26 April 2012

Street produce

When we were kids I can remember my folks buying sugar cane like this on the streets of Hong Kong.  It's such a kid treat.  Chew it and suck out the sugarwater, spitting out the pulp.  Like a giant chewable lollipop.  The kids had coconuts from earlier at the park and wanted the sugarcane man to chop open the coconuts so they could eat the flesh.  He didn't want to risk his blade though so they continued to carry those coconuts around until we got home and asked the apartment security guard who also declined.

A bit farther on the same street we ran into a horse drawn produce cart.  That gorgeous old horse needed a good hosing down, all mud-matted.  Who wouldn't be crotchety when born into that karma.

Back at the market I saw these spinning crepe-pancake- like things called Jianbing being made.  The man pours very thin batter on the rapidly spinning circular griddle and uses a wooden hoe-like tool to fold it and spread it, fold it and spread it.  When it is finally cooked through and thinned one last time, he cracks and egg over it, puts it on the counter and adds green onion and sauce.   Some sellers do the same thing by hand on their street vendor carts without the spinning hot flat.  Pretty impressive and yummy too.

23 April 2012

Local shopping

Our local shopping area includes a mini-version of the Silk market with several one story buildings of interior stalls each with individual merchants.  One building has mostly clothing, another is "small things" that include clocks and dishes and mops.  Another: fish.  Another:  meat.  Still another:  produce and tofu.  All the buildings are together on the interior of a city block, behind the commercial and residential buildings at streetside.  You have to know they are there or follow someone walking determinedly up an alley.  Or get curious by someone else walking from behind the buildings carrying bags of long green vegetables.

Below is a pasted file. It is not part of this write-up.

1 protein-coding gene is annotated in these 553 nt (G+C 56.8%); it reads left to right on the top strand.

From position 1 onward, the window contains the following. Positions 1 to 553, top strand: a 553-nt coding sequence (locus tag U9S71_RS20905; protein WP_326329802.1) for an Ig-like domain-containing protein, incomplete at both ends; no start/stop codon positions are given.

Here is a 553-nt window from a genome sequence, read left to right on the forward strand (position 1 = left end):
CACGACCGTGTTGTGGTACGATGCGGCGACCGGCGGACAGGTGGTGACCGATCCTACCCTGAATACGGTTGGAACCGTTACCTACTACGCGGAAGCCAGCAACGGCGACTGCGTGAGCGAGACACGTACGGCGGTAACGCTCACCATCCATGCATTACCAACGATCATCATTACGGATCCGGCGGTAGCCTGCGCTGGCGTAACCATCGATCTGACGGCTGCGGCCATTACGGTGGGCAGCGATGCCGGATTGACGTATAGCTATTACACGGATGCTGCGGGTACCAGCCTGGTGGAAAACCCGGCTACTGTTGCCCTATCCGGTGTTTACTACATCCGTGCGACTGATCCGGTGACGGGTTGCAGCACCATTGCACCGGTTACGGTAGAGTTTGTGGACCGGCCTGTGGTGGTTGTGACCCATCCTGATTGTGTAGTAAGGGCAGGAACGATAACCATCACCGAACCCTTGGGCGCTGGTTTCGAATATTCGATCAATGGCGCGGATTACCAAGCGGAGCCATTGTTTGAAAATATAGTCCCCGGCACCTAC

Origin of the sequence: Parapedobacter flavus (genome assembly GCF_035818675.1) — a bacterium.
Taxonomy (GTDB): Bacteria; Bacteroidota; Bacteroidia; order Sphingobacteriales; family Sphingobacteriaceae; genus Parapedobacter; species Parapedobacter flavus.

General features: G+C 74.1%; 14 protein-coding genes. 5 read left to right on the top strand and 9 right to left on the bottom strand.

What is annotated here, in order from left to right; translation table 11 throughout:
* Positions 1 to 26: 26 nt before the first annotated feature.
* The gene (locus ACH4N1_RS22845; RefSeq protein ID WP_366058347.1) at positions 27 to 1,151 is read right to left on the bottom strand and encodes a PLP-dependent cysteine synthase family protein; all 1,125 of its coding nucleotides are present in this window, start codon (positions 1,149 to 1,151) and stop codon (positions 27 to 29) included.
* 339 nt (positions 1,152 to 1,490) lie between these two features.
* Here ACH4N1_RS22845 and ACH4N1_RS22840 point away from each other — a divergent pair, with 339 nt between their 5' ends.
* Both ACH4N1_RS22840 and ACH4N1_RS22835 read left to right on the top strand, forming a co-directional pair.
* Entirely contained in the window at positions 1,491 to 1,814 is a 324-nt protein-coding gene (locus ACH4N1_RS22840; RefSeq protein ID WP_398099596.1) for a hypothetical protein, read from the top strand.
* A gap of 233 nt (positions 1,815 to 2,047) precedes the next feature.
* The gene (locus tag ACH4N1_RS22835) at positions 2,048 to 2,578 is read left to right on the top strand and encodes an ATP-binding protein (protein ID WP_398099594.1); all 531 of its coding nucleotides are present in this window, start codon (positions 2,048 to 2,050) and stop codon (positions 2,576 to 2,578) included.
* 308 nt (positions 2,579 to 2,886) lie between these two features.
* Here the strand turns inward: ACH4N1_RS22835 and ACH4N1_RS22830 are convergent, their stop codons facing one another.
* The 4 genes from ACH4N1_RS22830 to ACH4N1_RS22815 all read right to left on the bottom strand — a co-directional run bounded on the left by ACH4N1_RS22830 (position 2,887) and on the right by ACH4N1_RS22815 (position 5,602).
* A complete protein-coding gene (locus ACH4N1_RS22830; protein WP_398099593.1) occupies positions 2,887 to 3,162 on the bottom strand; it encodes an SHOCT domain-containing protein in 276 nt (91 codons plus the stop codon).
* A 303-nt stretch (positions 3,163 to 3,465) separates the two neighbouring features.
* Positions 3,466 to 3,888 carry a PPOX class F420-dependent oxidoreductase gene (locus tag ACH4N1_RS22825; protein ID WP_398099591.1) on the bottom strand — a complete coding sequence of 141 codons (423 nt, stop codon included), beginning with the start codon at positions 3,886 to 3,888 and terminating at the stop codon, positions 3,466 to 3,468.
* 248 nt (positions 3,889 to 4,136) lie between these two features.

Huge slabs of tofu and pickled veges.  Stinky tofu too.  

Fabulous mushrooms and dried fungi; hot hot chilis

Rambutan--peel and eat

Durian:  The King of Fruits.  The smell is that of rotting flesh.  SE China hotels used to have those circle slash signs for cigarettes:  No Smoking.  And also circle/slash:  No Durian.  

Mangosteen:  The Queen of Fruits.  (And also the name of a great little Vietnamese restaurant in Little Saigon San Francisco.  We even went there pre-Symphony once.  Oh I miss the symphony, the ballet....)

Sad crab.

06 April 2012

Qingming Day

This Monday through Wednesday were the Qingming Festival days with Wednesday being the actual tomb-sweeping day.  Millions of folks traveled to their parents and grandparents grave sites to clear weeds and honor their dead.  It is an ancient holiday that has once again become officially recognized.  Offices and schools are closed, though some people work the Saturday and Sunday before to earn the days off.  Our Ayi took off Sat-Wed to visit her parents and in-laws tombs in nearby towns.

I thought how I'd love that ritual:  to travel to my father's gravesite, sit and feel the stillness there imagining I communicated with him.  I wonder how he'd feel that I am living in China.  I wonder if he would sense how profoundly different it is than when he lived his childhood here.  So so different and yet so the same.

Since my family's dead are buried in countries other than China, we spent the day in Cuandixia, a preserved ancient town a couple of hours West of Beijing.  While obviously staged to accept many many tourists, it was actually fairly quiet on Wednesday.  The homes perched up the terraced hillside seem largely intact with old entryways, stacked stone walls and open courtyards.  The first of a series of MI families from home is visiting and the six of us enjoyed exploring the open homes many of which have been converted to cafes and guest houses.

Even with three restless kids in tow the ancient village is peaceful.  One can feel the hundreds of years worn by these homes, sense the work of hewn timber, feel the hands that laid the stone.  What will each of us leave behind once we are the ones dead and buried?  Are our hands calloused with real physical work?  Will the fruits of our labor stand decade after decade, century after century?  Would the family who raised that beam on their proud front doorway know that 600 years later three nine year old girls would stand goofy and teasing, sneaking bunny ears on each other, posing for an Iphone photo?